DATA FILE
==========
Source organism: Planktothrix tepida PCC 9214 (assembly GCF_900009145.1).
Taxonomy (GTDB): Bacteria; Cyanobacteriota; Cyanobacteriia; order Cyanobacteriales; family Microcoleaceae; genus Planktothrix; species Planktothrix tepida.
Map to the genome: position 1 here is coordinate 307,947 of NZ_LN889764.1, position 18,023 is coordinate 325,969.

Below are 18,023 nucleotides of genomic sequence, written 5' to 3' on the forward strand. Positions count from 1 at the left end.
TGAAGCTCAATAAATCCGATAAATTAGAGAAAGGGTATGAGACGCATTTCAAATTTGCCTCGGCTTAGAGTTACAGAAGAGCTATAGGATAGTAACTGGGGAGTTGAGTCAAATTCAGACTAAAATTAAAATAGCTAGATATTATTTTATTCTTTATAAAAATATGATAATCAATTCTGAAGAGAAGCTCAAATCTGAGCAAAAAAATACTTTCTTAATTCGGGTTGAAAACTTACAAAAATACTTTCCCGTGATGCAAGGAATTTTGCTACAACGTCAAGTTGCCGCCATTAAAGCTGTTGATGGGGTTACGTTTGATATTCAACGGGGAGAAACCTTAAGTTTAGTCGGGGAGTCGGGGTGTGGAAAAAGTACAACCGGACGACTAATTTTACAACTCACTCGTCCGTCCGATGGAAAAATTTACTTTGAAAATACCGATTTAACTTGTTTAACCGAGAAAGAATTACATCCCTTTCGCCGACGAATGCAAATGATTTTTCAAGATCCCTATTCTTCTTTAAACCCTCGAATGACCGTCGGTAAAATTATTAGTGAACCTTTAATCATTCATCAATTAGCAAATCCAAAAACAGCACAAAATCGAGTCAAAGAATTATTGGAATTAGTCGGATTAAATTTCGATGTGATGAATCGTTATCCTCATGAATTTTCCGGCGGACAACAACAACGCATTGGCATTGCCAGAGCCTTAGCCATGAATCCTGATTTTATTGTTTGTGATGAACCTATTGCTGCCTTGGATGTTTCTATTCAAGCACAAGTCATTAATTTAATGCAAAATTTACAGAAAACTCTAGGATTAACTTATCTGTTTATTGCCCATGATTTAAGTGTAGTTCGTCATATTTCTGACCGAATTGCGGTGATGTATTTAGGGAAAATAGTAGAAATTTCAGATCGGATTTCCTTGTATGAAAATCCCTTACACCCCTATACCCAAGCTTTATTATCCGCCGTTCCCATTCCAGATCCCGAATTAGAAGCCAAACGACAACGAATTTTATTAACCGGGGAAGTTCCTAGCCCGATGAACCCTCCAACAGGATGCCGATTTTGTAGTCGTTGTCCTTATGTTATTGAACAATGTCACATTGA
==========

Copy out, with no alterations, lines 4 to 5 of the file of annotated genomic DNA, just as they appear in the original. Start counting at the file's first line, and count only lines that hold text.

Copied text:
Below are 18,023 nucleotides of genomic sequence, written 5' to 3' on the forward strand. Positions count from 1 at the left end.
TGAAGCTCAATAAATCCGATAAATTAGAGAAAGGGTATGAGACGCATTTCAAATTTGCCTCGGCTTAGAGTTACAGAAGAGCTATAGGATAGTAACTGGGGAGTTGAGTCAAATTCAGACTAAAATTAAAATAGCTAGATATTATTTTATTCTTTATAAAAATATGATAATCAATTCTGAAGAGAAGCTCAAATCTGAGCAAAAAAATACTTTCTTAATTCGGGTTGAAAACTTACAAAAATACTTTCCCGTGATGCAAGGAATTTTGCTACAACGTCAAGTTGCCGCCATTAAAGCTGTTGATGGGGTTACGTTTGATATTCAACGGGGAGAAACCTTAAGTTTAGTCGGGGAGTCGGGGTGTGGAAAAAGTACAACCGGACGACTAATTTTACAACTCACTCGTCCGTCCGATGGAAAAATTTACTTTGAAAATACCGATTTAACTTGTTTAACCGAGAAAGAATTACATCCCTTTCGCCGACGAATGCAAATGATTTTTCAAGATCCCTATTCTTCTTTAAACCCTCGAATGACCGTCGGTAAAATTATTAGTGAACCTTTAATCATTCATCAATTAGCAAATCCAAAAACAGCACAAAATCGAGTCAAAGAATTATTGGAATTAGTCGGATTAAATTTCGATGTGATGAATCGTTATCCTCATGAATTTTCCGGCGGACAACAACAACGCATTGGCATTGCCAGAGCCTTAGCCATGAATCCTGATTTTATTGTTTGTGATGAACCTATTGCTGCCTTGGATGTTTCTATTCAAGCACAAGTCATTAATTTAATGCAAAATTTACAGAAAACTCTAGGATTAACTTATCTGTTTATTGCCCATGATTTAAGTGTAGTTCGTCATATTTCTGACCGAATTGCGGTGATGTATTTAGGGAAAATAGTAGAAATTTCAGATCGGATTTCCTTGTATGAAAATCCCTTACACCCCTATACCCAAGCTTTATTATCCGCCGTTCCCATTCCAGATCCCGAATTAGAAGCCAAACGACAACGAATTTTATTAACCGGGGAAGTTCCTAGCCCGATGAACCCTCCAACAGGATGCCGATTTTGTAGTCGTTGTCCTTATGTTATTGAACAATGTCACATTGA